Returns to schooling, mobility, and the gender wage gap: Evidence from Sri Lanka and India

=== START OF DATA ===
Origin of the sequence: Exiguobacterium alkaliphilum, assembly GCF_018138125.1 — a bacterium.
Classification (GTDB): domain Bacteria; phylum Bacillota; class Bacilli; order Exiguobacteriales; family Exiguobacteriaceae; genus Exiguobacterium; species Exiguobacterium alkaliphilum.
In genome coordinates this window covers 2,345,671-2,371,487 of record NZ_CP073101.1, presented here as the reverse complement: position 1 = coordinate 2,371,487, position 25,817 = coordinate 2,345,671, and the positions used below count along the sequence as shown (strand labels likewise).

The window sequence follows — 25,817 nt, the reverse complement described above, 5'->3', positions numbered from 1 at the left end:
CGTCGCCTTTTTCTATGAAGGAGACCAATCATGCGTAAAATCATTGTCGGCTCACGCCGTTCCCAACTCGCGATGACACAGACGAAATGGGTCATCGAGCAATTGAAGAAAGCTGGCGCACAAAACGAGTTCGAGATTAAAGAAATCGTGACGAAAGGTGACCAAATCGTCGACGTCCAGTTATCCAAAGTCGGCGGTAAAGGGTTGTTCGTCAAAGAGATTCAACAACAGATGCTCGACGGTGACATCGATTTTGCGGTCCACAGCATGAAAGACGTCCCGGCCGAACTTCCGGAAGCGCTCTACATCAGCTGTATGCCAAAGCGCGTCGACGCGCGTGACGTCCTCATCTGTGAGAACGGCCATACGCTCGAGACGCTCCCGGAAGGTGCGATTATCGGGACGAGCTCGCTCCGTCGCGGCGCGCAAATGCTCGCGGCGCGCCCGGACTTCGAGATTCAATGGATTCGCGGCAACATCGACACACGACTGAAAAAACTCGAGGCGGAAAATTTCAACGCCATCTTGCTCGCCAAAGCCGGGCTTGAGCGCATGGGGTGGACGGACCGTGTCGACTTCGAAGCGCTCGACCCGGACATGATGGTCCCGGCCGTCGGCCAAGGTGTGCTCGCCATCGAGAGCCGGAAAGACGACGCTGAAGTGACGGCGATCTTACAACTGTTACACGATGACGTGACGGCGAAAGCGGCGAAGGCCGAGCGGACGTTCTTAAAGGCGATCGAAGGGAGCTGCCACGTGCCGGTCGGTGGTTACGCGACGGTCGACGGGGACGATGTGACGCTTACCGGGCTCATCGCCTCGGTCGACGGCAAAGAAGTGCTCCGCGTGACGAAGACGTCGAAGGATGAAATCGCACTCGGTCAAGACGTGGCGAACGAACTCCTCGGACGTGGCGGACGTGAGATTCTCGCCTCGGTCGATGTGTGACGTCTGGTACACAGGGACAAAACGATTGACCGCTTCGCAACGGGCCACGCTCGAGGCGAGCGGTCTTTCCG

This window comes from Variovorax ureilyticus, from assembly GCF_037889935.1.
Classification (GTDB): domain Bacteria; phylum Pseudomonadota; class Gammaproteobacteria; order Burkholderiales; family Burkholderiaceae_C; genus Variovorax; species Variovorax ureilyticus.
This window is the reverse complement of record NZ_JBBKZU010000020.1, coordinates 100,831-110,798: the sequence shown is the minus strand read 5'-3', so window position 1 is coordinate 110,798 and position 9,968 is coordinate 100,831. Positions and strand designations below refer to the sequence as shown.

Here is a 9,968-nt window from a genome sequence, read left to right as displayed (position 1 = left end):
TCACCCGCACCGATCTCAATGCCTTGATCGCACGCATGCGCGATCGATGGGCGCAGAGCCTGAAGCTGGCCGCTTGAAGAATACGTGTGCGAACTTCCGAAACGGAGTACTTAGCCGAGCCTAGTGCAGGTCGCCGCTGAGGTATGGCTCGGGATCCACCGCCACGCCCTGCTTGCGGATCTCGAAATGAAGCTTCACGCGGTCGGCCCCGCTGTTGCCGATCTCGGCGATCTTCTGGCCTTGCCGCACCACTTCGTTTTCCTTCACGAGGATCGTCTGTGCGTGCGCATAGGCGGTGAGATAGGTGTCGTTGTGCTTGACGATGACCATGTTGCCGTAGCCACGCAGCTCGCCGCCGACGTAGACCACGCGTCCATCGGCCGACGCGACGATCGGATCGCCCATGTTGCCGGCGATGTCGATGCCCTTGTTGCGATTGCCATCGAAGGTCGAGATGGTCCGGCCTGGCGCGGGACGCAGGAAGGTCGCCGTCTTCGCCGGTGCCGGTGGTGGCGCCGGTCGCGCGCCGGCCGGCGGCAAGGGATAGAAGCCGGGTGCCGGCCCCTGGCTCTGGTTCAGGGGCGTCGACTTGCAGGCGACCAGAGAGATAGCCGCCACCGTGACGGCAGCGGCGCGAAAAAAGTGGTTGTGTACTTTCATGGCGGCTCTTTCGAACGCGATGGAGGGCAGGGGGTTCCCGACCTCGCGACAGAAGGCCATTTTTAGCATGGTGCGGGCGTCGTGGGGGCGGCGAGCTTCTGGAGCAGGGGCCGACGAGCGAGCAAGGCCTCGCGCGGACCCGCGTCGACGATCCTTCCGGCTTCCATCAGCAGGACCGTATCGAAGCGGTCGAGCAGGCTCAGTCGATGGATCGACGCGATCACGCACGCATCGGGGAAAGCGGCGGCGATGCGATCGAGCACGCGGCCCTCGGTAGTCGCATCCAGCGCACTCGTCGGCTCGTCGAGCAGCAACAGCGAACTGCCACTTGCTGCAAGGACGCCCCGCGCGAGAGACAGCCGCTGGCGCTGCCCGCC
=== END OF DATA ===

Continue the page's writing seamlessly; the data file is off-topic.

This dissertation consists of three essays. The first essay deals with the on-going debate about the size and direction of measurement-error bias in returns to education, using evidence from Sri Lanka. This corrected measure is approximately 5.5%, which is less than the corresponding OLS estimate of 7.8% for two person households. The second essay examines the effectiveness of free education on improving intergenerational educational mobility in Sri Lanka, using two measures: the estimated effect of parental education on that of the child; and schooling correlations between parents and children. Results indicate that educational mobility has increased across generations. However, when compared to countries with no free education in place, schooling correlations suggest that Sri Lanka has a relatively low intergenerational educational mobility, posing important policy issues relating to the free education system that has long been in place in Sri Lanka. The final essay is an analysis of the gender wage gap in urban India. Large wage gains by primary educated females were observed during 1993 and 1999. These gains are mostly concentrated among low educated females in the casual informal sector. Several decompositions of the gender wage gap are performed in order to get an understanding of the factors that underlie such changes. The contribution of differences in the male-female wage structure to the gap has increased during this period. Occupational differences between men and women explain most of the wage gap that is due to differences in productive attributes.